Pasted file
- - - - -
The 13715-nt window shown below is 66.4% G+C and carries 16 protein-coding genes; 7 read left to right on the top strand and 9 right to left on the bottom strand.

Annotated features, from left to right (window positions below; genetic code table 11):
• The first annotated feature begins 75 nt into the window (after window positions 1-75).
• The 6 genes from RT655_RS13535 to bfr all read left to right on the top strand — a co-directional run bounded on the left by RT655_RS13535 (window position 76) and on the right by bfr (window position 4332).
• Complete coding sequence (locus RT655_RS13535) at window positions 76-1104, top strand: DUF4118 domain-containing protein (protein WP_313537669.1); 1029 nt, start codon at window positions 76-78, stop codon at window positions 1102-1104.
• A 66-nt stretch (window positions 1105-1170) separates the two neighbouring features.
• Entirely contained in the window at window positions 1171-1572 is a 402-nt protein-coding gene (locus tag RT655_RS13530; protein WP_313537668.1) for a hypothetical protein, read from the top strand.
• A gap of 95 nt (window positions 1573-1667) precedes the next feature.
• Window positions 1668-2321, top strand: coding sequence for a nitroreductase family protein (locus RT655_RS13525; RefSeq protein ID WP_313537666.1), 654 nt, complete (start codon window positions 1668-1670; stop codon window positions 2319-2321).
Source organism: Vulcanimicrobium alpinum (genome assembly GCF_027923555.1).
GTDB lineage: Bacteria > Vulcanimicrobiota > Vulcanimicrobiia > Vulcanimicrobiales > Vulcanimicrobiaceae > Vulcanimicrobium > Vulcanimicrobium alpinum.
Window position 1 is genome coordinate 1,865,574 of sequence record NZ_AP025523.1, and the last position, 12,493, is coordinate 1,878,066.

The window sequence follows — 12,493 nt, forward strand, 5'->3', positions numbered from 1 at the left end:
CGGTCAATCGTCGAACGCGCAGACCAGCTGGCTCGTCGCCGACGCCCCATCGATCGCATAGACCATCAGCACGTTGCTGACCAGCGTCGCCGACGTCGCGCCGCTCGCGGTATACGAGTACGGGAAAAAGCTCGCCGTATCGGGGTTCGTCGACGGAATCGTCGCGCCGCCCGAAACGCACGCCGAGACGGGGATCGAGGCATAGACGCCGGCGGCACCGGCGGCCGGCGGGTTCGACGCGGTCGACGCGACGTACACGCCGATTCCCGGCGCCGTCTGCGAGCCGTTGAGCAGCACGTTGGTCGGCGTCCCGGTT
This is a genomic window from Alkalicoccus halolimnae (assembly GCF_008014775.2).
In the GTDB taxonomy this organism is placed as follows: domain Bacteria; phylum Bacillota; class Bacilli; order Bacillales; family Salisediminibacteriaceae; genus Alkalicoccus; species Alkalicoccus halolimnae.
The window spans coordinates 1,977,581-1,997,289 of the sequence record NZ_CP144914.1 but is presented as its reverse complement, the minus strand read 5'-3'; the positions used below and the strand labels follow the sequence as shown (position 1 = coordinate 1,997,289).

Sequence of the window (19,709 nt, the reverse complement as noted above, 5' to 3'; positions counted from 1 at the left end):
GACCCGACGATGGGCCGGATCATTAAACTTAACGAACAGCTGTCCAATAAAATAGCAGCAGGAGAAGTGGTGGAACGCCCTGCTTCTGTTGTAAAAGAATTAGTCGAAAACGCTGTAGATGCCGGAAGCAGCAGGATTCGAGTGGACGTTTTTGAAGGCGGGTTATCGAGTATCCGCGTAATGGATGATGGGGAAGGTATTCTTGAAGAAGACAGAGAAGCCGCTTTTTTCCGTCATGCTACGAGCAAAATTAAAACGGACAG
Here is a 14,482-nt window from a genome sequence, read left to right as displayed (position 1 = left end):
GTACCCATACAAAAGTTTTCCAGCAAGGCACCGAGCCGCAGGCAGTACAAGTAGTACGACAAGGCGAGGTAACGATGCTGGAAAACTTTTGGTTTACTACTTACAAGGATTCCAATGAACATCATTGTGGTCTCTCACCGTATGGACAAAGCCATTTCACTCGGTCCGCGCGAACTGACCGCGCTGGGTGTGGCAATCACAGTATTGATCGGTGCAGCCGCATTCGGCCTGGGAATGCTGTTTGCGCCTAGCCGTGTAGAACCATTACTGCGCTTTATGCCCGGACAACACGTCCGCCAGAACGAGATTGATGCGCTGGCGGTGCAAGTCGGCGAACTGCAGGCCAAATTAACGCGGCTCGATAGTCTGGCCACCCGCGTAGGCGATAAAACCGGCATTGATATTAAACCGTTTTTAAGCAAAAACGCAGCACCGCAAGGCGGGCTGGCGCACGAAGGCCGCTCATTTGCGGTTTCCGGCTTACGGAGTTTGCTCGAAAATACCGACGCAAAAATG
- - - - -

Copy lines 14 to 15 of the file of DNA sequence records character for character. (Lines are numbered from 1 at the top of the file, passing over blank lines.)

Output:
CGGTCAATCGTCGAACGCGCAGACCAGCTGGCTCGTCGCCGACGCCCCATCGATCGCATAGACCATCAGCACGTTGCTGACCAGCGTCGCCGACGTCGCGCCGCTCGCGGTATACGAGTACGGGAAAAAGCTCGCCGTATCGGGGTTCGTCGACGGAATCGTCGCGCCGCCCGAAACGCACGCCGAGACGGGGATCGAGGCATAGACGCCGGCGGCACCGGCGGCCGGCGGGTTCGACGCGGTCGACGCGACGTACACGCCGATTCCCGGCGCCGTCTGCGAGCCGTTGAGCAGCACGTTGGTCGGCGTCCCGGTT
This is a genomic window from Alkalicoccus halolimnae (assembly GCF_008014775.2).